Working at your best

July 1, 2006
In “Crossing the Unknown Sea,” the Yorkshire-born poet, David Whyte, addresses the subject of work in many unique ways.

In “Crossing the Unknown Sea,” the Yorkshire-born poet, David Whyte, addresses the subject of work in many unique ways. For me, his imagery and insights are remarkable. Whyte describes work as “the place where the self meets the world.” He sees work as one way in which we establish our identity. He does, however, paint a contrasting picture when he portrays work as our greatest opportunity for discovery and growth, even though it is the thing we most often want to get away from.

What does your work mean to you? Is it just a job, a series of tasks to be completed, and a way to make a living? Or is it much more than that? Is it something to which you belong? Do you connect with your work in a way that supports your life’s purpose? Does your work feel like a burden that is never-ending, or is it an activity that you wish would never end? Your answers to these questions are significant. They impact the quality of your accomplishments, your health, and your overall fulfillment from life.

Showing up

Because work deeply influences who you are, then let’s look at another crucial question. How do you honor and respect this place of discovery where you touch the world? One way is to consistently and joyfully bring your “best self” forward when at work. Bringing your best self forward is an act of personal commitment. It is a choice that star performers make every day in every field of work, regardless of the price to be paid. Yet, once again, Whyte challenges us by suggesting that “our bodies can be present in our work, but our hearts, minds, and imaginations can be placed firmly in neutral or engaged elsewhere.” Ouch! How often does that describe you and me? The bottom line is really quite simple. In everything we do, we always have control over who shows up!

Showing up is, in part, about attitude. It’s the difference between doing our work because we “want to,” rather than feeling that we “have to.” But it’s more than that! Showing up is a reflection of our personal standards, standards that are driven by our core values, our purpose, and our expectations of ourselves. It’s a measure of how much we care about the design of the footprint we create as we touch the earth.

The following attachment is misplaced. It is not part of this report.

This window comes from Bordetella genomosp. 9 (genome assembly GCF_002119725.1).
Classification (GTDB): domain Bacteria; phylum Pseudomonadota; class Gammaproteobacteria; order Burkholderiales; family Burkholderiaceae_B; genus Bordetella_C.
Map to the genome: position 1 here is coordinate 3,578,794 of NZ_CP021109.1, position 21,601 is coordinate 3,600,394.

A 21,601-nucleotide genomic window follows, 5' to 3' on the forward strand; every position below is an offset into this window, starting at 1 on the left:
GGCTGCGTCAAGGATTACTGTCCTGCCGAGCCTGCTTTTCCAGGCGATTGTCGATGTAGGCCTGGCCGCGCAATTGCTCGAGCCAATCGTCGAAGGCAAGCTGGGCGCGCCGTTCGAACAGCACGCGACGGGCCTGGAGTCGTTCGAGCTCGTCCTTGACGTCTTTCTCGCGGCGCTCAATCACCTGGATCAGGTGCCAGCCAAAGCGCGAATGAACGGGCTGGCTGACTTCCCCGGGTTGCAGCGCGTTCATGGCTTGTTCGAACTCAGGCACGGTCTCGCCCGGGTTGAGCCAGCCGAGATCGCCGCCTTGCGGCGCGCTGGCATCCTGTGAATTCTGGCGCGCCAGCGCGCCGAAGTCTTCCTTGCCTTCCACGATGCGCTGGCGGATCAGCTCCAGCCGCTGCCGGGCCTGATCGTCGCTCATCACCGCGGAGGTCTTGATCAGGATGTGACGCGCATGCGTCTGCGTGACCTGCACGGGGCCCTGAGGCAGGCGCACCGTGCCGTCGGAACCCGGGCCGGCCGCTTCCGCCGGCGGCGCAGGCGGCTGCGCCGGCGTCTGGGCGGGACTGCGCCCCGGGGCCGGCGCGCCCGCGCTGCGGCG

Reflecting back

For many of us, our early working years didn’t match David Whyte’s images. Our major focus was on starting a career and supporting our growing families. That was a reasonable and honorable focus, and yet, could it have been different? My first two full-time jobs were in the steel and banking businesses. They were good jobs. I was treated well by my employers, but eventually I chose to move on. I experienced my work only from a task point of view, and that limited my fulfillment. I had no awareness that what I did five days a week had deeper meaning. I just didn’t think that way, nor did any of my friends.

Having now read Whyte, I am curious. If I had the benefit of his insights at age 25, would I have had a better relationship with my work? Would I have appreciated it more? Would my best self have emerged? I can only speculate on the answers, but I feel strongly that somehow things would have been different. No matter what the job, the meaning is there. The challenge is to recognize it when you see it.

Living an enriched life

According to a poll about major life transitions cited by American Demographics, only 12 percent of newlyweds saw marriage as a difficult adjustment and only 23 percent thought becoming parents was difficult. But 41 percent said that retirement was a difficult adjustment. These statistics speak to the importance of work in your life. Is work all there is? Of course not! But happiness and fulfillment at work will enrich the other aspects of your life. Have you found the purpose in what you do? Do you create an identity through your work that has meaning for you? Are you satisfied with the place where your self meets the world? Does it represent your “best self”?

Doug Young, MBA, and his spouse Marlyn, MCC, have a professional speaking and executive/team coaching business in Parker, Colo. They co-author this column and share an interest in leading-edge business concepts, achieving personal and professional potential, serving patients, and improving how people work together. Marlyn’s insights into people and relationships and coaching skills complement Doug’s motivating and mind-expanding presentations. Contact them by e-mail at [email protected] or by phone at 877-DMYOUNG.

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